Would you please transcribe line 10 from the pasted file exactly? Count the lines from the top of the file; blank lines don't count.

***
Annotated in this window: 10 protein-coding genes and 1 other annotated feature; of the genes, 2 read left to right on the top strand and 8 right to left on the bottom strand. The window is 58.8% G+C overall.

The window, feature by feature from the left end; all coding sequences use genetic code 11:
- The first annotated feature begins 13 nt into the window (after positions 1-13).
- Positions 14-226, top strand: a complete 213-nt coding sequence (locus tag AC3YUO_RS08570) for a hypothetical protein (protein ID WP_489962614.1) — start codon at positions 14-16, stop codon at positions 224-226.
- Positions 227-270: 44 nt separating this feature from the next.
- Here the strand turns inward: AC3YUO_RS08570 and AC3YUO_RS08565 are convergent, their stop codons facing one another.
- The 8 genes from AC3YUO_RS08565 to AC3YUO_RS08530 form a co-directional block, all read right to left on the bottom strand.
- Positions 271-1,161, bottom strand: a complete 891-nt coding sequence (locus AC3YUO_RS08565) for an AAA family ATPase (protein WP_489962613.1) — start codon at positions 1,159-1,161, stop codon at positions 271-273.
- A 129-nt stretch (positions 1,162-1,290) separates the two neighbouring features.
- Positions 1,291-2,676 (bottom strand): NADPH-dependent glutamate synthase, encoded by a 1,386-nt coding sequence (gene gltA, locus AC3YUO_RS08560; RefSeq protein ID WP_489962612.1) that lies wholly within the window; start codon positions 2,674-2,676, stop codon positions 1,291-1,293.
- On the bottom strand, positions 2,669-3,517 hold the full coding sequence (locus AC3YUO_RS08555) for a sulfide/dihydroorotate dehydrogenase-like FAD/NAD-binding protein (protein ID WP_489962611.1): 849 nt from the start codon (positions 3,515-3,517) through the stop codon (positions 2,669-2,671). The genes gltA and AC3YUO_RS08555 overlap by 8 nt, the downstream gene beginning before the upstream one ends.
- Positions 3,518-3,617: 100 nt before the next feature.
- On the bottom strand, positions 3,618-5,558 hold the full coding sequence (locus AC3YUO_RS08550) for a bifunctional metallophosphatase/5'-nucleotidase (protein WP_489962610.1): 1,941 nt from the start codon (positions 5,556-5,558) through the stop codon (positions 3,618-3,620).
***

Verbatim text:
- Positions 1,291-2,676 (bottom strand): NADPH-dependent glutamate synthase, encoded by a 1,386-nt coding sequence (gene gltA, locus AC3YUO_RS08560; RefSeq protein ID WP_489962612.1) that lies wholly within the window; start codon positions 2,674-2,676, stop codon positions 1,291-1,293.